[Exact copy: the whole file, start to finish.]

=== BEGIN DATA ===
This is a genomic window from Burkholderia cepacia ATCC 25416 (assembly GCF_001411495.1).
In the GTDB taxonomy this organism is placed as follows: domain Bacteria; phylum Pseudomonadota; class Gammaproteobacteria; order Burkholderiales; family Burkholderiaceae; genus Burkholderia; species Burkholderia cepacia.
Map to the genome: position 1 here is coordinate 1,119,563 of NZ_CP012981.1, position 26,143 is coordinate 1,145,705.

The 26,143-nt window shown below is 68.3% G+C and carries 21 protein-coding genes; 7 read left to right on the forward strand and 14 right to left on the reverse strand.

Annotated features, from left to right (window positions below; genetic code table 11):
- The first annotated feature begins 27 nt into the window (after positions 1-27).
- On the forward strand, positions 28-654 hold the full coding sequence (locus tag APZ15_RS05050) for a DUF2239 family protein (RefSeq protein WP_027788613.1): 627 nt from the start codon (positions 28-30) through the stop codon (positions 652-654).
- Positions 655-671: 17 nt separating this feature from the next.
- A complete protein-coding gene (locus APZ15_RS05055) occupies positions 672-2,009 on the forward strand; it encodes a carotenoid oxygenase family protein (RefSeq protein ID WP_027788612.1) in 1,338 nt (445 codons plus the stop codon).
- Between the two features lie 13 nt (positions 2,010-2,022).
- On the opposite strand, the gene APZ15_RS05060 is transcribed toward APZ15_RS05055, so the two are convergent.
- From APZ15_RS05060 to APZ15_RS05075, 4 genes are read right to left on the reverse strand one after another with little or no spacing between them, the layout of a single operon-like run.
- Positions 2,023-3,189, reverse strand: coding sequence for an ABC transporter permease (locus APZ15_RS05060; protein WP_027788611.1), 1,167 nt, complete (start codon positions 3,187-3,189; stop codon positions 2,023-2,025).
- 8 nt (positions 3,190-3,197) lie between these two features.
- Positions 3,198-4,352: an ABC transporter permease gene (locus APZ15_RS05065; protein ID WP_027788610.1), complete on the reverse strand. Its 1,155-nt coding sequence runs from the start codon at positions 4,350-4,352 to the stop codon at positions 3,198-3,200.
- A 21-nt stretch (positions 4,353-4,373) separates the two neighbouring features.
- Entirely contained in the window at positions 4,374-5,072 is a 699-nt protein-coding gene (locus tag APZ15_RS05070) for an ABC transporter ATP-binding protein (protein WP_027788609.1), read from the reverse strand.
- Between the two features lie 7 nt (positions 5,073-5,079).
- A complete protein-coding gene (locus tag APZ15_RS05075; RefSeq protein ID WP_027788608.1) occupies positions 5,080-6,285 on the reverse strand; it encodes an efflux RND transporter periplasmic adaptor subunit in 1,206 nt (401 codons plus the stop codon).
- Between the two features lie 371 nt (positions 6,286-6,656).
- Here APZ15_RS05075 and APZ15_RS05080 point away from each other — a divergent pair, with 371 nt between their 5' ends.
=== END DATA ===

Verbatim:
This is a genomic window from Burkholderia cepacia ATCC 25416 (assembly GCF_001411495.1).
In the GTDB taxonomy this organism is placed as follows: domain Bacteria; phylum Pseudomonadota; class Gammaproteobacteria; order Burkholderiales; family Burkholderiaceae; genus Burkholderia; species Burkholderia cepacia.
Map to the genome: position 1 here is coordinate 1,119,563 of NZ_CP012981.1, position 26,143 is coordinate 1,145,705.

The 26,143-nt window shown below is 68.3% G+C and carries 21 protein-coding genes; 7 read left to right on the forward strand and 14 right to left on the reverse strand.

Annotated features, from left to right (window positions below; genetic code table 11):
- The first annotated feature begins 27 nt into the window (after positions 1-27).
- On the forward strand, positions 28-654 hold the full coding sequence (locus tag APZ15_RS05050) for a DUF2239 family protein (RefSeq protein WP_027788613.1): 627 nt from the start codon (positions 28-30) through the stop codon (positions 652-654).
- Positions 655-671: 17 nt separating this feature from the next.
- A complete protein-coding gene (locus APZ15_RS05055) occupies positions 672-2,009 on the forward strand; it encodes a carotenoid oxygenase family protein (RefSeq protein ID WP_027788612.1) in 1,338 nt (445 codons plus the stop codon).
- Between the two features lie 13 nt (positions 2,010-2,022).
- On the opposite strand, the gene APZ15_RS05060 is transcribed toward APZ15_RS05055, so the two are convergent.
- From APZ15_RS05060 to APZ15_RS05075, 4 genes are read right to left on the reverse strand one after another with little or no spacing between them, the layout of a single operon-like run.
- Positions 2,023-3,189, reverse strand: coding sequence for an ABC transporter permease (locus APZ15_RS05060; protein WP_027788611.1), 1,167 nt, complete (start codon positions 3,187-3,189; stop codon positions 2,023-2,025).
- 8 nt (positions 3,190-3,197) lie between these two features.
- Positions 3,198-4,352: an ABC transporter permease gene (locus APZ15_RS05065; protein ID WP_027788610.1), complete on the reverse strand. Its 1,155-nt coding sequence runs from the start codon at positions 4,350-4,352 to the stop codon at positions 3,198-3,200.
- A 21-nt stretch (positions 4,353-4,373) separates the two neighbouring features.
- Entirely contained in the window at positions 4,374-5,072 is a 699-nt protein-coding gene (locus tag APZ15_RS05070) for an ABC transporter ATP-binding protein (protein WP_027788609.1), read from the reverse strand.
- Between the two features lie 7 nt (positions 5,073-5,079).
- A complete protein-coding gene (locus tag APZ15_RS05075; RefSeq protein ID WP_027788608.1) occupies positions 5,080-6,285 on the reverse strand; it encodes an efflux RND transporter periplasmic adaptor subunit in 1,206 nt (401 codons plus the stop codon).
- Between the two features lie 371 nt (positions 6,286-6,656).
- Here APZ15_RS05075 and APZ15_RS05080 point away from each other — a divergent pair, with 371 nt between their 5' ends.